Monday, December 31, 2012

The Unforgettables: 20 Theatre Movers and Shakers in 2012

To paraphrase A Chorus Line, I picked 10 and 10 - 10 Boys and 10 Girls - of the theatre people, who made their biggest mark on the theatre world in 2012.  And I have a feeling we'll be hearing from all 20 of these amazing talents for many years to come.

(In Alphabetical Order)

Nina Arianda, John Bolton, Tom Edden

Nina Arianda - What a pleasure and utter thrill to see such a bravura performance - her turn in Venus in Fur not only ignited her career, but provided the theater world with one of those performances that people will talk about for years to come.

John Bolton - I've been seeing Mr. Bolton in shows for years, on tour and on Broadway, but this year, he really came into his own as The Old Man in A Christmas Story: The Musical.  A riot of physical comedy, with all the right notes of sincerity and emotion, I'll never forget his distress at the broken leg lamp in the window. Fragile, indeed!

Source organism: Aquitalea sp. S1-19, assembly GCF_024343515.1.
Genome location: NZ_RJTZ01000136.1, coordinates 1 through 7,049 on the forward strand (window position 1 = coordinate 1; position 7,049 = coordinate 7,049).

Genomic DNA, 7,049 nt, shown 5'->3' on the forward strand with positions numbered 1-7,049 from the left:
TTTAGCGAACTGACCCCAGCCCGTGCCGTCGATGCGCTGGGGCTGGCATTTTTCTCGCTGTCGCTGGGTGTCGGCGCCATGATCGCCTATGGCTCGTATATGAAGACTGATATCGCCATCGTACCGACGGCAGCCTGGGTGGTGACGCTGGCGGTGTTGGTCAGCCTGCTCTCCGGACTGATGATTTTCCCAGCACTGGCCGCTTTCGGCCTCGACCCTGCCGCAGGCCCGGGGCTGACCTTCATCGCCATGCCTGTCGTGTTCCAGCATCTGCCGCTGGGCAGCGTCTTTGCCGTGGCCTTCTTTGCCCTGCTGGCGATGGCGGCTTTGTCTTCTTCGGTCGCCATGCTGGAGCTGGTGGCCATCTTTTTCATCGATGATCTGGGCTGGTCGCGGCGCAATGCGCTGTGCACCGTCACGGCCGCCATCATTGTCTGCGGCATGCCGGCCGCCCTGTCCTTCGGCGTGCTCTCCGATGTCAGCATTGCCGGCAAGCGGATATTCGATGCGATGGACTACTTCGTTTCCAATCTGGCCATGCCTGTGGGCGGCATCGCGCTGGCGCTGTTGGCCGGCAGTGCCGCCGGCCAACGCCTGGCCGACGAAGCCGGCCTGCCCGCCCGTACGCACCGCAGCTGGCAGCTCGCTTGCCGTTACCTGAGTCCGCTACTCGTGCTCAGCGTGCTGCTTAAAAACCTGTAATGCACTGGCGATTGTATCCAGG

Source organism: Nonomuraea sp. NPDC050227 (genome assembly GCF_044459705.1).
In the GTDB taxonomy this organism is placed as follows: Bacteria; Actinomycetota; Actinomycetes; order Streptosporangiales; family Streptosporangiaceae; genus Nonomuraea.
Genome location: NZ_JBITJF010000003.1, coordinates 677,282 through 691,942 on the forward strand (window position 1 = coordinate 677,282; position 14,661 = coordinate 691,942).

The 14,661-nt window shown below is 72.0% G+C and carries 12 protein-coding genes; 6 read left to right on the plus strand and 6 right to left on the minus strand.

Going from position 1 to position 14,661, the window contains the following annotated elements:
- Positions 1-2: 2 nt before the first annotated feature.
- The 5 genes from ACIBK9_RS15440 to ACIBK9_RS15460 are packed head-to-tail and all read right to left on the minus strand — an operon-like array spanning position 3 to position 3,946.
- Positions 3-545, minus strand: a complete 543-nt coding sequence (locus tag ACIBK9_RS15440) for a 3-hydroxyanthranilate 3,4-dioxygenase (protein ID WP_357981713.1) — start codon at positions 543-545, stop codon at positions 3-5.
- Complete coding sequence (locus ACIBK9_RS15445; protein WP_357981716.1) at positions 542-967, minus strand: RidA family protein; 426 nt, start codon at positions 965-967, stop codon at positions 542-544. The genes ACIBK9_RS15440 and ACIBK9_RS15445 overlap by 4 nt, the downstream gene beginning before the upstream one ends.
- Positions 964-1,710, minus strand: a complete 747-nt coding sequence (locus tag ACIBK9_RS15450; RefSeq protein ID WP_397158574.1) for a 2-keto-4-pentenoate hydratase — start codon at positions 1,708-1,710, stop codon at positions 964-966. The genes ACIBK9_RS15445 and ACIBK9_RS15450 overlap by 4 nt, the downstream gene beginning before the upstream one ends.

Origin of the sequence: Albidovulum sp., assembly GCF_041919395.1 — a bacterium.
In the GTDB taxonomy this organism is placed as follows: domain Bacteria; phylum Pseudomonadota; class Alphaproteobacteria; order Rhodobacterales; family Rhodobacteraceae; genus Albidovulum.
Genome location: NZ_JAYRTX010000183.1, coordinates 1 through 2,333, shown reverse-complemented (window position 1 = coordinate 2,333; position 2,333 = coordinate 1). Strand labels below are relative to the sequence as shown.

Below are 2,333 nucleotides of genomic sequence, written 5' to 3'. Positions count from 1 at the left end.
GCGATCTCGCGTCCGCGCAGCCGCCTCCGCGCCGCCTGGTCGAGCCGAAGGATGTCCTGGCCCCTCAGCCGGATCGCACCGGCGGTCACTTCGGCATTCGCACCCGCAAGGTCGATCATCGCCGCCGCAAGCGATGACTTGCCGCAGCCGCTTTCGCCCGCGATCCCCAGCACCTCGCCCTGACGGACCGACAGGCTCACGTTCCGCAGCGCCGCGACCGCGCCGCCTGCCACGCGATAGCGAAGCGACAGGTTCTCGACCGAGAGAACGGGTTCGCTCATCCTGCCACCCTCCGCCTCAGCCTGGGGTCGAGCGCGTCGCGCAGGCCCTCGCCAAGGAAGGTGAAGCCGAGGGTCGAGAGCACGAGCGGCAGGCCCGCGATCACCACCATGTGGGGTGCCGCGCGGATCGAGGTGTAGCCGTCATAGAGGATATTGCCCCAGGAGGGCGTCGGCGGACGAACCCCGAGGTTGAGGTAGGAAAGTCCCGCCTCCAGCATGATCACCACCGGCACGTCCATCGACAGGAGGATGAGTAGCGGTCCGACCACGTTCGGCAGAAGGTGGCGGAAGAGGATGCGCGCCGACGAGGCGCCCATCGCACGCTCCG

Tom Edden - I can take or leave British comedy.  But when barely 30-something Edden took the stage in One Man, Two Guvnors as 1,000-something Alfie, you couldn't help but laugh.  And cry - tears of joy from laughing that hard are rare these days.  Can anyone confirm that Edden is really half man half rubber?  That man can stretch and bend like no other!

Rachel Griffiths, Gregory Haney, Jenn Harris

Rachel Griffiths - An accomplished television and film actress, this Aussie made her Broadway debut as a bi-coastal American in Other Desert Cities.  She not only held the stage with such heavy-hitters as Judith Light and Stockard Channing, she took it over!  If only every TV/film star that comes to Broadway was this good.

Gregory Haney - Leggy, sassy and all woman, Haney brought Broadway's first teenage transgender character, La Cienega, to vibrant, fearless life.  The show was Bring It On, and he brought it alright!

Jenn Harris - The queen of deadpan, Harris did a spot-on tribute to the Oscar-winning role of Jodie Foster, and made you laugh until your stomach hurts while watching her do it.  Silence! is, I'm sure, not the last we'll see of her.

Steve Kazee, Celia Keenan-Bolger